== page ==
0

From this FAQ, I understand that BitLocker uses the following keys to encrypt the hard-drive:

  • Full Volume Encryption Key (FVEK) (used to encrypt raw data; encrypted by the volume master key and stored on-disk)
  • Volume Master Key (VMK) (encrypted by a key protector and stored on-disk)
  • Key Protector (KP) (TPM or numerical password)

I don't understand what security value the VMK provides. Why not just encrypt the FVEK directly using KPs?

In any case, if a KP leaks, the FVEK can be obtained anyway?

1

I was wondering about the same thing myself, did some googling around, until found the answer here:
BitLocker : Update Volume Master Key and meaning of "keyed" vs "re-keyed"
Microsoft's docs

Basically, use of intermediate key (VMK between FVEK and KPs) is to allow the change of keys if KPs are compromised without the need of re-encrypting the (encrypted) data itself.
KPs compromised -> create new (KPs and) VMK -> encrypt old FVEK with new VMK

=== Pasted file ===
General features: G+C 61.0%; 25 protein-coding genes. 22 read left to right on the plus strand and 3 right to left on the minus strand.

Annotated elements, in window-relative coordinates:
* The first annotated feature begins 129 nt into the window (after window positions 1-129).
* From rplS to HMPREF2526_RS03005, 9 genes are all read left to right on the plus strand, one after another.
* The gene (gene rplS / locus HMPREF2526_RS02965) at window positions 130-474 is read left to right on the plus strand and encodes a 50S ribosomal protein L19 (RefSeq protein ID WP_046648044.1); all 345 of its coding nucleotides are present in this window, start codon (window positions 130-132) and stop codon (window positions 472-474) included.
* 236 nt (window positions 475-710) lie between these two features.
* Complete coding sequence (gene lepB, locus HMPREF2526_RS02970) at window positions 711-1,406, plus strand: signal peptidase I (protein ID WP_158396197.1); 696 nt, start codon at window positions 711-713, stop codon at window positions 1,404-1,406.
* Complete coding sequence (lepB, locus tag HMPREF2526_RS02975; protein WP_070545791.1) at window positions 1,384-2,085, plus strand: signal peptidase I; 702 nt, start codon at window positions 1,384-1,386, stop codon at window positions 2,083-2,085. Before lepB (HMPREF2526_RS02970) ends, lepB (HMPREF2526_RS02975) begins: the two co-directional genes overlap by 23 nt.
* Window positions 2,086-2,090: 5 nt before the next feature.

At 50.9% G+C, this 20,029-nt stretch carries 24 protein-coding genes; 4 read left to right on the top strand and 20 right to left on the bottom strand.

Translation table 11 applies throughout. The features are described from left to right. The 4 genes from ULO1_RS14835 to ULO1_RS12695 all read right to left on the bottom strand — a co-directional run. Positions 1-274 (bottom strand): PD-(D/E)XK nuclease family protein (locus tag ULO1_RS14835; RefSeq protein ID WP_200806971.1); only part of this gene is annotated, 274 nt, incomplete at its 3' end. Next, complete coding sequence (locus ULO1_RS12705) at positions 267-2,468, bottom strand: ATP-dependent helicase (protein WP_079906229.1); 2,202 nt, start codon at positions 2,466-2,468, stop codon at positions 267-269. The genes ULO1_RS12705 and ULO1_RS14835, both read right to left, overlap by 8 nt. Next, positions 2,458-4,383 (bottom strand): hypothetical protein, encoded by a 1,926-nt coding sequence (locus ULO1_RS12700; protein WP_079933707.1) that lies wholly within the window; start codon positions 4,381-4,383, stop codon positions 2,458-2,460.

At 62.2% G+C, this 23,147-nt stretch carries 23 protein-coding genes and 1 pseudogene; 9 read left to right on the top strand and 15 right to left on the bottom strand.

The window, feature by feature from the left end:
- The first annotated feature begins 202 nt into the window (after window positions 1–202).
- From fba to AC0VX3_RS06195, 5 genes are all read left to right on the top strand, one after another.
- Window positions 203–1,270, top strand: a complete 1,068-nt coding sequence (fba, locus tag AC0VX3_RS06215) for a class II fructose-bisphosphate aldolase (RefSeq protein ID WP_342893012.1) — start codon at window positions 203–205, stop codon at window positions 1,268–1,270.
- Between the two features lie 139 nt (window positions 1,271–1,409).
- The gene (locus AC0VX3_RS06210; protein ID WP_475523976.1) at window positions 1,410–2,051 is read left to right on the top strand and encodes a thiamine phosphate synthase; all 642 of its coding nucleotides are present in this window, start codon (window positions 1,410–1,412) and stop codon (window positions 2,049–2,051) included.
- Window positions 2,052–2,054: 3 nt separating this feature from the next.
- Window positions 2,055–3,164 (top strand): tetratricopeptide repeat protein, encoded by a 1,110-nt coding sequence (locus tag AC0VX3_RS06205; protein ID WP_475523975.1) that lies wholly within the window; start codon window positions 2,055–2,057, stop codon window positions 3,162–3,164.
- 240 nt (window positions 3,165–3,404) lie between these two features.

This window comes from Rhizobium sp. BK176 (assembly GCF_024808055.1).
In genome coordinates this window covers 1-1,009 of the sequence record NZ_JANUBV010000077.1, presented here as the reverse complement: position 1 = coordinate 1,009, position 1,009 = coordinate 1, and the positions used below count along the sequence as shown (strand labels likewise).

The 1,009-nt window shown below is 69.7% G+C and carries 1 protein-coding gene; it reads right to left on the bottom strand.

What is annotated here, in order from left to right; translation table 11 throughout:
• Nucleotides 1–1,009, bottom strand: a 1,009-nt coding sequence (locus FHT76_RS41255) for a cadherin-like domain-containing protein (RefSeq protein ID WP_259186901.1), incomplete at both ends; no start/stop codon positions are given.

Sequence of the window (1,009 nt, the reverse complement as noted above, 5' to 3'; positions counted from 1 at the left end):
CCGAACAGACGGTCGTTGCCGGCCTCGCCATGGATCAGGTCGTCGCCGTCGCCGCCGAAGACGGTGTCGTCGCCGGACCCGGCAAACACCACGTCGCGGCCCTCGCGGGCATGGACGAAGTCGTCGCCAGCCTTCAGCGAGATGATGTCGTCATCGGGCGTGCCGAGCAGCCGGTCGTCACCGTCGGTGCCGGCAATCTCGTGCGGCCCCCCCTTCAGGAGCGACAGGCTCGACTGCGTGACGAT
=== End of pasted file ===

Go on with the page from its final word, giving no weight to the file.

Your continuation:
Then, attacker with old KPs will get to the old VMK and trying to decrypt the encrypted FVEK won't work (because it was re-encrypted with new VMK). Of course, depends how quick the attacker is and other circumstances.

1
  • Thanks, but isn't the VMK always stored locally on the system? I mean with administrative privileges, you can obtain the KPs - but, at the same time you'd be able to obtain the VMK, either by dumping memory or using some tool? – Shuzheng Oct 7 '19 at 4:41

Your Answer

By clicking “Post Your Answer”, you agree to our terms of service, privacy policy and cookie policy

Not the answer you're looking for? Browse other questions tagged or ask your own question.